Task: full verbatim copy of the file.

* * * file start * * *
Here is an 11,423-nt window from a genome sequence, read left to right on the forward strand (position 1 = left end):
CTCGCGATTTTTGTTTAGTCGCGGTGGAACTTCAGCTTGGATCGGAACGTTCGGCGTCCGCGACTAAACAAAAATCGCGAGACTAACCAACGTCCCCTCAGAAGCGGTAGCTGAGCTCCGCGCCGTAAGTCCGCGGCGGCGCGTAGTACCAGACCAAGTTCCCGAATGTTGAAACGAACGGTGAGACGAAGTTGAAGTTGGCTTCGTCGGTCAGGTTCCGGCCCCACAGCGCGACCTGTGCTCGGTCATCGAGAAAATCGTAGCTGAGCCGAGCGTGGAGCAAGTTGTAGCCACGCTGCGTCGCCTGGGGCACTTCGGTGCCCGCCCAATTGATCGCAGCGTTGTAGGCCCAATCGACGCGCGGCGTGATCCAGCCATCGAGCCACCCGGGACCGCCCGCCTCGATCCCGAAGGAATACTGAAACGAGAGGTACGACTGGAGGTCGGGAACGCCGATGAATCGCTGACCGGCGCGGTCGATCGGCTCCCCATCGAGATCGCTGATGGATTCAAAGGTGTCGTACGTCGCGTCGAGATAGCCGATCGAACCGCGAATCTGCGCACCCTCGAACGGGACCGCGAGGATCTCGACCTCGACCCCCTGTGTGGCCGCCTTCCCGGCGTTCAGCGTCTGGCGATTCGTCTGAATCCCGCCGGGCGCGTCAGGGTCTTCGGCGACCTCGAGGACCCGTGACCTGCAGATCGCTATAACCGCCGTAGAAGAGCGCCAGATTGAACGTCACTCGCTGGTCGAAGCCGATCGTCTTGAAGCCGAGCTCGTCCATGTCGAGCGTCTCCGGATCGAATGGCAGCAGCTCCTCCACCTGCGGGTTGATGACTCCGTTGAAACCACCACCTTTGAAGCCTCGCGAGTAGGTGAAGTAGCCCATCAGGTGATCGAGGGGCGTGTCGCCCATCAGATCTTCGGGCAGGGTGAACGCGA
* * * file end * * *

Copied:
Here is an 11,423-nt window from a genome sequence, read left to right on the forward strand (position 1 = left end):
CTCGCGATTTTTGTTTAGTCGCGGTGGAACTTCAGCTTGGATCGGAACGTTCGGCGTCCGCGACTAAACAAAAATCGCGAGACTAACCAACGTCCCCTCAGAAGCGGTAGCTGAGCTCCGCGCCGTAAGTCCGCGGCGGCGCGTAGTACCAGACCAAGTTCCCGAATGTTGAAACGAACGGTGAGACGAAGTTGAAGTTGGCTTCGTCGGTCAGGTTCCGGCCCCACAGCGCGACCTGTGCTCGGTCATCGAGAAAATCGTAGCTGAGCCGAGCGTGGAGCAAGTTGTAGCCACGCTGCGTCGCCTGGGGCACTTCGGTGCCCGCCCAATTGATCGCAGCGTTGTAGGCCCAATCGACGCGCGGCGTGATCCAGCCATCGAGCCACCCGGGACCGCCCGCCTCGATCCCGAAGGAATACTGAAACGAGAGGTACGACTGGAGGTCGGGAACGCCGATGAATCGCTGACCGGCGCGGTCGATCGGCTCCCCATCGAGATCGCTGATGGATTCAAAGGTGTCGTACGTCGCGTCGAGATAGCCGATCGAACCGCGAATCTGCGCACCCTCGAACGGGACCGCGAGGATCTCGACCTCGACCCCCTGTGTGGCCGCCTTCCCGGCGTTCAGCGTCTGGCGATTCGTCTGAATCCCGCCGGGCGCGTCAGGGTCTTCGGCGACCTCGAGGACCCGTGACCTGCAGATCGCTATAACCGCCGTAGAAGAGCGCCAGATTGAACGTCACTCGCTGGTCGAAGCCGATCGTCTTGAAGCCGAGCTCGTCCATGTCGAGCGTCTCCGGATCGAATGGCAGCAGCTCCTCCACCTGCGGGTTGATGACTCCGTTGAAACCACCACCTTTGAAGCCTCGCGAGTAGGTGAAGTAGCCCATCAGGTGATCGAGGGGCGTGTCGCCCATCAGATCTTCGGGCAGGGTGAACGCGA